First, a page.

4. The closing of four clinics is not a success. There are certainly other ways that could have been accomplished. It is not reasonable to paint this as a win for Kentuckians when it really is not. There are many serious issues with this bill that have been ignored. The last thing I would like to see are other states using this as a template for anything.

    The Kentucky Medical Association and medical professionals in general have legitimate concerns regarding this legislation which have been repeatedly ignored. Their complaints largely surround the impact it will have on doctors (substantive administrative changes, threat of criminal liability for simple administrative mistakes) and the timely treatment they provide to their patients. No one, however, has actually considered the impact this will have on patients personally.

    There are many aspects of this amended law that are dangerous, ineffectual of their stated goals, and largely misguided. This law goes well beyond just hurting doctors, who have their own legitimate concerns about this has a direct impact on patients as well. Tens of thousands of innocent patients who suffer from an illness that may have absolutely nothing to do with pain medicine are directly impacted by this law...effectively putting us in the middle of a "war on drugs" that play no part in our lives.

    Further, the privacy implications of allowing our private medical data to be shared with state police and the attorney general goes well beyond what many people would consider reasonable, or even Constitutional, yet out governor has publicly stated he believes it is within his right to do so.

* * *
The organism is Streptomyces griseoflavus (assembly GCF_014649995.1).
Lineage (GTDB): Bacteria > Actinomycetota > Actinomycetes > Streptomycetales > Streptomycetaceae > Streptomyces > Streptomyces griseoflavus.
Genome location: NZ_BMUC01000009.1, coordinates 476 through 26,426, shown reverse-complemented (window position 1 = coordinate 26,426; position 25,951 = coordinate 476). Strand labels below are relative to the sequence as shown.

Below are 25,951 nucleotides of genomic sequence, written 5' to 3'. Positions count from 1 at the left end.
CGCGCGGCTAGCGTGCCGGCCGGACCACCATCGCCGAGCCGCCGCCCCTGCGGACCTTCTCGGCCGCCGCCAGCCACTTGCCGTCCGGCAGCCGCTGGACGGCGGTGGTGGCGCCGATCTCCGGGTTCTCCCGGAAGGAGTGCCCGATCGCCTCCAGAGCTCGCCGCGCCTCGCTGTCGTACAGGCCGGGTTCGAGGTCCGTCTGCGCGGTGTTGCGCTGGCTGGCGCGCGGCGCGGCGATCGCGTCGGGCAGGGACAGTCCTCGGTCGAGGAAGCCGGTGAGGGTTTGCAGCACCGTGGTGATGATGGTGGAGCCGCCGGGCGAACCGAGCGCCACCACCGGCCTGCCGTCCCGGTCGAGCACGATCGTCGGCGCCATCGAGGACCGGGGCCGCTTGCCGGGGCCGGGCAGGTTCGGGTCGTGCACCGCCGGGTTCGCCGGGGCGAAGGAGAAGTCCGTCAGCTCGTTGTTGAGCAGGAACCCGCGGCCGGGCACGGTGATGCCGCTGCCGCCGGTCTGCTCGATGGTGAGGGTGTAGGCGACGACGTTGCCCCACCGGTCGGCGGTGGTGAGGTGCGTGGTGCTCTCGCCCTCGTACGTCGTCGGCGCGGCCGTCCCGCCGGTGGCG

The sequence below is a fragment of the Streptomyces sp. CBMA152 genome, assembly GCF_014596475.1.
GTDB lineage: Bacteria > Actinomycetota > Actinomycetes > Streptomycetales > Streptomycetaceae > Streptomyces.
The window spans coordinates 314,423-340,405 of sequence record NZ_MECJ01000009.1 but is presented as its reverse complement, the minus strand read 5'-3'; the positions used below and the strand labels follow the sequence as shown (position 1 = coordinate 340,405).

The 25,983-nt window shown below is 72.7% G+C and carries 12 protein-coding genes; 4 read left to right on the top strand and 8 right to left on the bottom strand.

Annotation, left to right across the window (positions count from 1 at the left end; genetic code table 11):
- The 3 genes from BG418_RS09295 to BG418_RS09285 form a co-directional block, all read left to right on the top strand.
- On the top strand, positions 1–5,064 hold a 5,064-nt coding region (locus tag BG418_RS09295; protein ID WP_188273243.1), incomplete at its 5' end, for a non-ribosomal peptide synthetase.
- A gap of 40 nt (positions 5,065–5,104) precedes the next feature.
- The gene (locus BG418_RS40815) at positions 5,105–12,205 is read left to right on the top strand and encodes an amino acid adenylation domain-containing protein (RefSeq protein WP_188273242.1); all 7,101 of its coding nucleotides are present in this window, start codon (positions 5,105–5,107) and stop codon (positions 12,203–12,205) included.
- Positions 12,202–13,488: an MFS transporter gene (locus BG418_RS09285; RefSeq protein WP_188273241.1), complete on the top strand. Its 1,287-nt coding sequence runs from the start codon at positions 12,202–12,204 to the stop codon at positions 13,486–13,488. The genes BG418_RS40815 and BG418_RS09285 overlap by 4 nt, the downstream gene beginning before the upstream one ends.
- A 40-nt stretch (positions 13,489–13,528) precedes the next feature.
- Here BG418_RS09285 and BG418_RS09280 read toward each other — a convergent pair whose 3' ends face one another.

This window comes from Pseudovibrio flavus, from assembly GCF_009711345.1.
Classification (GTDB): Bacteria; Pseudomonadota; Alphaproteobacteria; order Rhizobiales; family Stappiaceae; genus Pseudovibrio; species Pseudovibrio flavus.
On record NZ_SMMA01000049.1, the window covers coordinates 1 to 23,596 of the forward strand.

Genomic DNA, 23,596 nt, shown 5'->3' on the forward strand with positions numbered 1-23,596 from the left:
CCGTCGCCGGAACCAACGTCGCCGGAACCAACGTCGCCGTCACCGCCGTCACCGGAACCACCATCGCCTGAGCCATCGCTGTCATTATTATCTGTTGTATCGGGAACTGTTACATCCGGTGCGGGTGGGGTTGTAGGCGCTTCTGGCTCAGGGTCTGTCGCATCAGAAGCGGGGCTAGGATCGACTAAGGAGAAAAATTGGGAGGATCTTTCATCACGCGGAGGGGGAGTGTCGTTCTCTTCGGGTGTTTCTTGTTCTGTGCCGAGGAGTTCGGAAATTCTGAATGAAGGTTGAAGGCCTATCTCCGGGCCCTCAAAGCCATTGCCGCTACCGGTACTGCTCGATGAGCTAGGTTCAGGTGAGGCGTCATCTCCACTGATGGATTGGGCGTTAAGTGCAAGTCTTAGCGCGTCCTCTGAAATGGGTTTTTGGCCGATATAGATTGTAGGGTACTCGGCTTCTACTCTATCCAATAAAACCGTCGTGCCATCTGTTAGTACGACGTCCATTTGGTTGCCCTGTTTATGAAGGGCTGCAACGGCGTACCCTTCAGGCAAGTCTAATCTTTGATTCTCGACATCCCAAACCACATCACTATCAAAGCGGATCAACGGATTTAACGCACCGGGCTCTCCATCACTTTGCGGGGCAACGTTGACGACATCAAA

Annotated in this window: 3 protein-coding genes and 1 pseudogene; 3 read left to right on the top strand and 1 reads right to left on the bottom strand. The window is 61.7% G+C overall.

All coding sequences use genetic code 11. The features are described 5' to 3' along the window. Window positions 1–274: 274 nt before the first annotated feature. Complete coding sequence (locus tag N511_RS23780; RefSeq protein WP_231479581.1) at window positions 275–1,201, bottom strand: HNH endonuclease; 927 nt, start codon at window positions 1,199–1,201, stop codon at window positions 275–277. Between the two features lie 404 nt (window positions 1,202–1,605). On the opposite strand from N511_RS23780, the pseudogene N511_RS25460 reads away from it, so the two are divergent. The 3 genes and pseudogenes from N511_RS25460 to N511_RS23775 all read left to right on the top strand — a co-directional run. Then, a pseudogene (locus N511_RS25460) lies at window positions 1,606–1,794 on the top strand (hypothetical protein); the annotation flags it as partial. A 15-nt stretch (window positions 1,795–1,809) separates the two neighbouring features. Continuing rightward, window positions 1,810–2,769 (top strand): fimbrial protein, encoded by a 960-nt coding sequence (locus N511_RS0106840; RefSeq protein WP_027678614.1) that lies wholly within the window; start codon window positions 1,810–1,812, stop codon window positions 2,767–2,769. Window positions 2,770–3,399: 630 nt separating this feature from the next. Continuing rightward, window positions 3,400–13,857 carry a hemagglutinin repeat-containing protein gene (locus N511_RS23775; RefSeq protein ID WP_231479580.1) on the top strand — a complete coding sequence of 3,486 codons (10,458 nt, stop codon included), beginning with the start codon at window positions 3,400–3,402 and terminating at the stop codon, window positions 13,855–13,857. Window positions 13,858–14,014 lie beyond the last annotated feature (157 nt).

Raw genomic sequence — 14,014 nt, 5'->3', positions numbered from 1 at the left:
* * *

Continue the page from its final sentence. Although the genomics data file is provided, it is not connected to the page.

All patients who take controlled substances are now required to submit to mandatory random drug tests and pill counting. While most patients take their medications responsibly and have no reason to fear a drug test, it is still a violation of dignity and a "guilty until proven innocent" mentality that has been adopted by our legislators by forcing this stipulation upon us.

    Patients are also required to see their doctors twice as often. The invariable result of this will be that patients can expect to see their insurance premiums raised significantly when it is time for them to renew, possibly double in rate since the patient is now costing the insurance company twice as much.

    While this law *is* well-meaning, it goes way too far...toward the doctors who are now criminally liable for just doing their jobs, and to patients as stated above. This should give us all pause. If the government requires this much direct control over us to win this "war on drugs," they are failing. They're targeting the wrong people. And this is not a solution.

    Please visit Facebook and search for "Opposition to Kentucky House Bill 1" and help us have this law amended to meet its goals and protect doctors and patients.

  5. I appreciate Mr. White's comments and, in the interest of ensuring that this blog remains the forum for healthy discussion I intend it to be, I'm happy to publish his post above.

    Personally, however, I remain unconvinced that measures short of those outlined in HB 1 will be sufficient to prevent the epidemic of prescription drug abuse in Kentucky - or anywhere else.